Jan 08 2021

Namdev – The drum with no drumhead beats

Published by at 8:39 am under Poetry

The drum with no drumhead beats
by Namdev

English version by Nirmal Dass

The drum with no drumhead beats;
clouds thunder without the monsoon;
rain falls without clouds.
Can anyone guess this riddle?

I have met Ram the beautiful,
and I too have become beautiful.

The philosopher’s stone turns lead into gold;
costly rubies I string with my words and thoughts.
I discovered real love; doubts, fears have left me.
I found comfort in what my guru taught me.

A pitcher will fill when plunged in water,
so Ram is the One in all.
The guru’s heart and the disciple’s heart are one.
Thus has the slave Namdeva perceived Truth.

— from Songs of the Saints from the Adi Granth, Translated by Nirmal Dass


/ Image by Waywuwei /

Namdev starts this song with a riddle: a drum sound “with no drumhead”, and “thunder without the monsoon”… We have the reverberation, but without an initiating event. In deep meditation an inner sound is heard resonating everywhere. In various Indian traditions this primal sound is called shabd or omkara.

And his riddle also tells us that “rain falls without clouds.” The rain that falls is amrita, the bliss-filled drink of divine communion. This is an actual substance, though a subtle one. When the mind is entirely clear and purified (“without clouds”), this “rain” descends from the sky-bowl of the skull, touching the tongue with indescribable sweetness, warming the heart, and filling the awareness with a transcendent joy.

Try rereading the poem with that sense of inner meaning. Read slowly this time, savoring it, feeling what this ecstatic saint is really saying. “The drum with no drumhead beats…” Do you hear it quietly resonating within your own settling awareness? “Clouds thunder without the monsoon…”

Here are my favorite lines:

I have met Ram the beautiful,
and I too have become beautiful.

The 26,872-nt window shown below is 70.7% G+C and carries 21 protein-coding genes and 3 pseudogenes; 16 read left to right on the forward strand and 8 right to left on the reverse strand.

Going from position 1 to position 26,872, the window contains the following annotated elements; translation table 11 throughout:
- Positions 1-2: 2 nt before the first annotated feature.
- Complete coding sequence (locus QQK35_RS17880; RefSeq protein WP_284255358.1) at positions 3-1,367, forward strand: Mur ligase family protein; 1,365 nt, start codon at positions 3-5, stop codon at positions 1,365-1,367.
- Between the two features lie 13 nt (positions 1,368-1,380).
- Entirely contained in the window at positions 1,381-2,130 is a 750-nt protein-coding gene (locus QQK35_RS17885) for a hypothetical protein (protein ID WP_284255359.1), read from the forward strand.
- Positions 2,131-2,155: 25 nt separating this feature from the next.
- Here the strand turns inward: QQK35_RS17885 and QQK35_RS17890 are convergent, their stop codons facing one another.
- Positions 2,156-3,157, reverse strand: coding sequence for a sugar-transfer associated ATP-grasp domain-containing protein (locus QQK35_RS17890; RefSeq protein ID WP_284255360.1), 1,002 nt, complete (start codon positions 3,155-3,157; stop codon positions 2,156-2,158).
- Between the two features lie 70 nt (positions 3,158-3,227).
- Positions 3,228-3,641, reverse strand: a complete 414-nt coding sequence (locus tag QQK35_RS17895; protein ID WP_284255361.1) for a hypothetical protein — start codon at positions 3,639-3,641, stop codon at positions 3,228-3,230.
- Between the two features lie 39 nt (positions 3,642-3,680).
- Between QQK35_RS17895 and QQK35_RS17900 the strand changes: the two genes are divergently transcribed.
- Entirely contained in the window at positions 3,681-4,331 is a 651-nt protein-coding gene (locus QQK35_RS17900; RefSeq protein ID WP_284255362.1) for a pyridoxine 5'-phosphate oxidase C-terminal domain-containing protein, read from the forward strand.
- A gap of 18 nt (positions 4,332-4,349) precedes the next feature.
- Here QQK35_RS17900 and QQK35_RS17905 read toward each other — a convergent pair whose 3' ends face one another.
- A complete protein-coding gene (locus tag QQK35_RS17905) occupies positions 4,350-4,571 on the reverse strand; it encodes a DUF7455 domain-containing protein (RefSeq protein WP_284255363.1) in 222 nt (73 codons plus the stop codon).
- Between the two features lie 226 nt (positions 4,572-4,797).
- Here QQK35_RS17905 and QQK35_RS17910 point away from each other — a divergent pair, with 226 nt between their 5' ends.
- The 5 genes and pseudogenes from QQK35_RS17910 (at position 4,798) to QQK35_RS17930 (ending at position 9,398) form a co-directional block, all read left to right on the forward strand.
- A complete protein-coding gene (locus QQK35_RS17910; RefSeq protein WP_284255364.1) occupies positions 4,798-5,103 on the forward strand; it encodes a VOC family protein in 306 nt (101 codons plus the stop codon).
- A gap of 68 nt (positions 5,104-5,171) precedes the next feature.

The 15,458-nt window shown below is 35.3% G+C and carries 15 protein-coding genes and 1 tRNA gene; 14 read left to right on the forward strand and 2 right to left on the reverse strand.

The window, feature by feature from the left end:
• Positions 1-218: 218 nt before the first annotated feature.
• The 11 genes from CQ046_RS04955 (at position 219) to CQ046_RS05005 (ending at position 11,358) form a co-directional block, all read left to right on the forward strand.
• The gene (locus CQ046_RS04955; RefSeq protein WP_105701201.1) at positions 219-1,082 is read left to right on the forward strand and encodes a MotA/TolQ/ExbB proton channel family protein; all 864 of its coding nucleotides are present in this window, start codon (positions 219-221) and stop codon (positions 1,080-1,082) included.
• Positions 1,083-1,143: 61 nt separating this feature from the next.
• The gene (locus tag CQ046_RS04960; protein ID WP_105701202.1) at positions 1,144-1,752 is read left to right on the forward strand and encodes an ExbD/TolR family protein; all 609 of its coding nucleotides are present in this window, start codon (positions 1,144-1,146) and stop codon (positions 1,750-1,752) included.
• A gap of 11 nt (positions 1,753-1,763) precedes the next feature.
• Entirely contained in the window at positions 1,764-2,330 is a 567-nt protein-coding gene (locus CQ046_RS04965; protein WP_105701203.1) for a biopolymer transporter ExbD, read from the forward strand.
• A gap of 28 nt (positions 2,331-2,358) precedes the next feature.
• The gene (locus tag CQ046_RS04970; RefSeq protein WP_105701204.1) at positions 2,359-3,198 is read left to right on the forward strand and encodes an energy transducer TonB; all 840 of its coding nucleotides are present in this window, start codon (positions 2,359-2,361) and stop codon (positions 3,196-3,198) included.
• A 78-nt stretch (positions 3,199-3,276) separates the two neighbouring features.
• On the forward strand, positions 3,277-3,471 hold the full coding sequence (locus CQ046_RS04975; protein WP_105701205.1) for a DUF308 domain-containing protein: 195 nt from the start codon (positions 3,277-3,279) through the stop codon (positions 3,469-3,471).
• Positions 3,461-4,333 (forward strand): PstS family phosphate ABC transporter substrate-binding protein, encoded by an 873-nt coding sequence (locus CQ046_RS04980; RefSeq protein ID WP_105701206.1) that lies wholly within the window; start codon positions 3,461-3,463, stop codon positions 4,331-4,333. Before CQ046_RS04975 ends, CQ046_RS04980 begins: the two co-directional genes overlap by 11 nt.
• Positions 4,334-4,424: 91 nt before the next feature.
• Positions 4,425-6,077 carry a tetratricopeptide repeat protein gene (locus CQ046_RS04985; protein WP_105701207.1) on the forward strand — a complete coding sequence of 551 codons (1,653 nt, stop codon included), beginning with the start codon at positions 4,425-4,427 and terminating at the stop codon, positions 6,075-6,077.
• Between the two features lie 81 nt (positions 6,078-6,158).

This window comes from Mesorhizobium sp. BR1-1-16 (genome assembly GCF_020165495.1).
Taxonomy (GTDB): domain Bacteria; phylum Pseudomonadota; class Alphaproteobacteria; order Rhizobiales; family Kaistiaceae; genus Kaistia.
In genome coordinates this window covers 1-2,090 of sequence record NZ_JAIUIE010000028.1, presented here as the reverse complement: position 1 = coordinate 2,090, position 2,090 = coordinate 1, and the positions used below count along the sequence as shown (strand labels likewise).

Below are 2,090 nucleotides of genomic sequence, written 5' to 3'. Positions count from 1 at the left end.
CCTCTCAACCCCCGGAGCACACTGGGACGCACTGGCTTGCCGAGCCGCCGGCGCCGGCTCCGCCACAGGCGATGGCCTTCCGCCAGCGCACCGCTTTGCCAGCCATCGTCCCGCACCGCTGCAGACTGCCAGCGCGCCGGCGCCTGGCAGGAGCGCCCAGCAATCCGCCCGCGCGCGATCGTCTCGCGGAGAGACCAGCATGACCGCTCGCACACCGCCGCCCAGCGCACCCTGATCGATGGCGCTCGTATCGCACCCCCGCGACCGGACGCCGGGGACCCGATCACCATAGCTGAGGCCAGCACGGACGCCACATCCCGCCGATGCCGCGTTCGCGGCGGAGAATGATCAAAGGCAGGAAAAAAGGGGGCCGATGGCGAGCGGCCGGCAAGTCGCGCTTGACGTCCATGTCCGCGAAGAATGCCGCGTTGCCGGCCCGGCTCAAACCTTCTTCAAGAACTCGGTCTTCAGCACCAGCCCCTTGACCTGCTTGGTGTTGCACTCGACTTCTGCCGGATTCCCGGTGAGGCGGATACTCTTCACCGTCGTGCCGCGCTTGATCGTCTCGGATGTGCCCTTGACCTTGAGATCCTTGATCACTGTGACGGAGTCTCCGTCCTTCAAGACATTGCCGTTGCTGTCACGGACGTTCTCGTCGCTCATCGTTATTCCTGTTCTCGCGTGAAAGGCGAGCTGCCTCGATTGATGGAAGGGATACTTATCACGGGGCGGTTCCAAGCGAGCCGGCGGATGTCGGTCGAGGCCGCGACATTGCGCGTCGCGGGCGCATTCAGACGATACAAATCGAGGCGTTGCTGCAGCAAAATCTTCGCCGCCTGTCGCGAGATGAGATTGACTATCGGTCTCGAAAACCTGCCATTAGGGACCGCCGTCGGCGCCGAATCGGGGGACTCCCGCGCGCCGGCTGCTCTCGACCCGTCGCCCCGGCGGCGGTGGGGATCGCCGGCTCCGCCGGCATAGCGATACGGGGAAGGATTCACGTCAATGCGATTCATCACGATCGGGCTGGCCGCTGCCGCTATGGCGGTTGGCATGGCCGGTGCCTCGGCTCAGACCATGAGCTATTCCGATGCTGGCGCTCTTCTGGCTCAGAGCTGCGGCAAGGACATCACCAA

In this state of bliss and profound unity, we recognize that we ourselves, as individual beings, are a pure emptiness, without any substance of our own. Finally seeing this, we recognize ourselves as being of the same nature as the Divine Reality we witness — and that presence is vast, radiant, whole, and “beautiful.” It is beautiful, and we too are that beauty!

It is as if by touching something utterly whole and perfect, all of our imperfections and divisions are dispelled by that total vision.

The philosopher’s stone turns lead into gold

It is that contact that transmutes the “lead” of the fragmented ego identity into the “gold” of unbounded awakened awareness.

I discovered real love; doubts, fears have left me…

In such an immense ocean of “real love” and the wholeness of gnosis, one’s underlying existential doubts and fears dissolve.

A pitcher will fill when plunged in water

This is a reference to popular yogic metaphor. The individual ego-self is like a leaky pitcher that requires constant refilling to keep even a small amount of water in it. The only way to fill it up is to toss it into the ocean. The pitcher is for the finally filled with water, surrounded by water. The separating walls of the ego become meaningless, since the water of that divine consciousness is both inside and outside with no difference… Suddenly we see a world of drowned pitchers, the same water filling and surrounding everything.

Ram is the One in all.

=

It is a new year, and that is always a time for hope, yet many problems remain unresolved, accompanied by much anger. It is easy to get caught up in the escalations of outrage. I am focusing my life to meet the uncertain road ahead with a combination of practicality, flexibility, and engaged love. Meditation and poetry are two excellent ways to continuously return to the heart that we may know the way forward.

Blessings to you all in the new year!


Recommended Books: Namdev

Songs of the Saints from the Adi Granth Namdev, His Mind and Art: A linguistic Analysis of Namdev’s Poetry Hindi Padavali of Namdev


Namdev, Namdev poetry, Yoga / Hindu poetry Namdev

India (1270 – 1350) Timeline
Yoga / Hindu : Vaishnava (Krishna/Rama)
Sikh

Namdev was born about 1270 into a family of low-caste tailors, though as he grew he showed little interest in the family profession or in any worldly affairs. As is sometimes common in rural India, he was married as a child, at age 11. He eventually had four children. His marriage was not a happy one, however, as his wife belittled Namdev’s devotion to God, while Namdev, for his part, did little to earn much needed income for the family.

Namdev came under the influence of the bhakti poet-saint Jnanadev, who was several years his senior. Namdev became a wandering minstrel, traveling through the countryside chanting and singing songs of devotion.

In his fifties, Namdev settled down again with a group of devotees that had gathered around him.

It was in the household of Namdev that Janabai served as a maid, a revered poet in her own right.

Namdev, like his mentor Jnanadev, was a devotee of the Vitthala movement, a pastoral sect with a distinctive bhakti (devotional) attitude dedicated to Krishna or Rama. Many poets and saints in the bhakhti traditions, including Namdev, are revered by the later Sikh religion, as well.

More poetry by Namdev

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